Currently reading (and enjoying) Iain M. Banks’ latest novel, Surface Detail. It’s a monster of a book, and if initial impressions hold true, Mr Banks is back on form. He has that enviable skill of turning out phrases so delicious that you have to pause and savour them, rolling them round in your mind to appreciate them fully.
A case in point is the opening line of The Crow Road, which is this:
It was the day my grandmother exploded.
Seriously, that’s got to be one of the best opening lines in a novel, ever. Who could not want to read on after that?
China Mieville and Jon Courtenay Grimwood are others who can do that to me. Though latterly Mr Grimwood has felt a little off his earlier form – his Arabesk Sequence is utterly superb and has a whole host of bits which I find myself re-reading and re-reading trying to work out exactly how he’s managed to distill a particular point down in such a way. There’s a bit in Pashazade (iirc) where the protagonist gets mugged (well, someone *tries* to mug him, at least), and it’s just beautifully written.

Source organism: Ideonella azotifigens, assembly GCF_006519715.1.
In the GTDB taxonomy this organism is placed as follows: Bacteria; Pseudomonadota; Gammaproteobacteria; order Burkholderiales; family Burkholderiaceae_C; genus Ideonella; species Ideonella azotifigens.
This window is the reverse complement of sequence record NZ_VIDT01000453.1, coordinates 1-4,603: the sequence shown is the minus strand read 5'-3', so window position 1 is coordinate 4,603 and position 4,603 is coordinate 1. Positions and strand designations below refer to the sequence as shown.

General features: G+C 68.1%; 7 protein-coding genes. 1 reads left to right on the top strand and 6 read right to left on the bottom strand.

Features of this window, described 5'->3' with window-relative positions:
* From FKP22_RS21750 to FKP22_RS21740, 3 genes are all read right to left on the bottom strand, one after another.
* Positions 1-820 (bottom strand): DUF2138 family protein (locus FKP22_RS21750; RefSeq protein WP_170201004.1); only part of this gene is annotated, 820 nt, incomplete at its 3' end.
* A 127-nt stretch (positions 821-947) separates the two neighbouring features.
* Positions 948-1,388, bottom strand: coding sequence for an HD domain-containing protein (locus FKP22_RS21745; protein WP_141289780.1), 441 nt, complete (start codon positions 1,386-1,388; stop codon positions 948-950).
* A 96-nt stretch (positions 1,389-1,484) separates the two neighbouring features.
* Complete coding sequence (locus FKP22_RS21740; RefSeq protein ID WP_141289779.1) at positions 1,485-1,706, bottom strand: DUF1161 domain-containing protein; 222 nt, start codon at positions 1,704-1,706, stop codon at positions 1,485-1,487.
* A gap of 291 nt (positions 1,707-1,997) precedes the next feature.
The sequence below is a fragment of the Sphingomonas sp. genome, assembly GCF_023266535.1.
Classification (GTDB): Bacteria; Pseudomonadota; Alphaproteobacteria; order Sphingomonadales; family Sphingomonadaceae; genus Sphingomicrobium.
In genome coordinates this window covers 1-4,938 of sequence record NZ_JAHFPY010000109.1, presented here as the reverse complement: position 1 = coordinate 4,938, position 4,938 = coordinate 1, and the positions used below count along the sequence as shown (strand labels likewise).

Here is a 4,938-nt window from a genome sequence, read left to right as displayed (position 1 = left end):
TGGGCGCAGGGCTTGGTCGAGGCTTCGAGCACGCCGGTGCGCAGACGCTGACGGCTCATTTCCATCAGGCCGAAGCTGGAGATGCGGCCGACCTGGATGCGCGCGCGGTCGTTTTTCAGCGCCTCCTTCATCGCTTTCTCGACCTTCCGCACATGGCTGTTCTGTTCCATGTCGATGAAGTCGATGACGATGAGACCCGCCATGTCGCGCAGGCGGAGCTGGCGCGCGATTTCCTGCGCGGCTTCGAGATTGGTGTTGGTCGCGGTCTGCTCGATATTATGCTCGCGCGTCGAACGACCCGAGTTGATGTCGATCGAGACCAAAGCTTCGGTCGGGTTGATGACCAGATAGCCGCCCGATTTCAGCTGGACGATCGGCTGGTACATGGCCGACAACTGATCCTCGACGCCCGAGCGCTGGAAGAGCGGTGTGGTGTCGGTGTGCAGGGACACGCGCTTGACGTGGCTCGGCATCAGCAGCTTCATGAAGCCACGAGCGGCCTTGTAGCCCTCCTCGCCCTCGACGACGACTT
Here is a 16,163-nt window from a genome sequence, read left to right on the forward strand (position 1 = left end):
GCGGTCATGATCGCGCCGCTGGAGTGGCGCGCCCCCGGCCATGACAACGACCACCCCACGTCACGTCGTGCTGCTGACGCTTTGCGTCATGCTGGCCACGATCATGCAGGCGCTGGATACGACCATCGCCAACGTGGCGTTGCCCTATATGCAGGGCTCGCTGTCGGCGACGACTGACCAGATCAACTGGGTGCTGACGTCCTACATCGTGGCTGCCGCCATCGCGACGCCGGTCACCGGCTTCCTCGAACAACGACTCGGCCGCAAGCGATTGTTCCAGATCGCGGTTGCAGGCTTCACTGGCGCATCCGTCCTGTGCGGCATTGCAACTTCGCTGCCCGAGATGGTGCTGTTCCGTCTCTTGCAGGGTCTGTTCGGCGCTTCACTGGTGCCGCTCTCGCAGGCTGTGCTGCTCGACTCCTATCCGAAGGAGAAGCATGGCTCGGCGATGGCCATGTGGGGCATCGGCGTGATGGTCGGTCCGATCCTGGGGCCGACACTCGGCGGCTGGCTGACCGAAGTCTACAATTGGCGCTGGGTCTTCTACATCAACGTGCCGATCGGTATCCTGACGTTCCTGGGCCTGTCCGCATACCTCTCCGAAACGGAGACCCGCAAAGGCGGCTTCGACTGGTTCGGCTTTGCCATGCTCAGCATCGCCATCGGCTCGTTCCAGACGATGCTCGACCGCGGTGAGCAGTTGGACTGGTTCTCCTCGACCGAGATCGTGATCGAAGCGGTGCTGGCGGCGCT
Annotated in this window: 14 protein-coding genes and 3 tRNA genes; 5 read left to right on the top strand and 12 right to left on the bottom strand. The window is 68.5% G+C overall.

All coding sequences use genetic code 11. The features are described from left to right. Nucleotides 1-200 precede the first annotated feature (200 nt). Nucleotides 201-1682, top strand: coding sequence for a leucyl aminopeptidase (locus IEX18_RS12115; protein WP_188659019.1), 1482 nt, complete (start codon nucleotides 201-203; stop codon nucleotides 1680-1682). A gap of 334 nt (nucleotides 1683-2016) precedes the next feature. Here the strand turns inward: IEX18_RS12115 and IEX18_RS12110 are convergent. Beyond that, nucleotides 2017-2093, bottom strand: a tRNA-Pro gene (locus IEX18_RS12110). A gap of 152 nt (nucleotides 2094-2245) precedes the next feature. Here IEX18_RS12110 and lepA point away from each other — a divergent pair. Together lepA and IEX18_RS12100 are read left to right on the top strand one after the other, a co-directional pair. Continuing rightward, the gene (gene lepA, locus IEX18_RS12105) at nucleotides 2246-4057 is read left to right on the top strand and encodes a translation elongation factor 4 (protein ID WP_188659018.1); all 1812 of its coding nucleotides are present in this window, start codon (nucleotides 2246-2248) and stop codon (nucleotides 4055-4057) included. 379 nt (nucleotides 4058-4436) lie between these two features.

Then of course, there’s Michael Marshall Smith. One of my favourite authors – his Only Forward ranks way up on my Top Ten Books You Really Ought To Read list, followed closely by (or preceded by) the equally impressive Spares. Not quite so keen on his Michael Marshall books – they’re more ‘mainstream’ thrillers (for a given value of mainstream – still dark, gritty and well written, but not as groundbreaking or brilliant as his earlier, more sci-fi(ish) output).
His short stories are quite another thing, and utterly fabulous. ‘More Tomorrow…’ (of the short story collection of the same name) is utterly terrifying and has one of the most unpleasantly perfect last lines of a story, ever. Makes me shudder just thinking about it. The Man Who Drew Cats is superb, as is When God Lived in Kentish Town. Actually, they’re all great. If you can lay your hands on a copy of the rarer (only a thousand copies, signed and numbered), more complete collection of his short stories, ‘More Tomorrow and Other Stories’, I’d highly recommend it.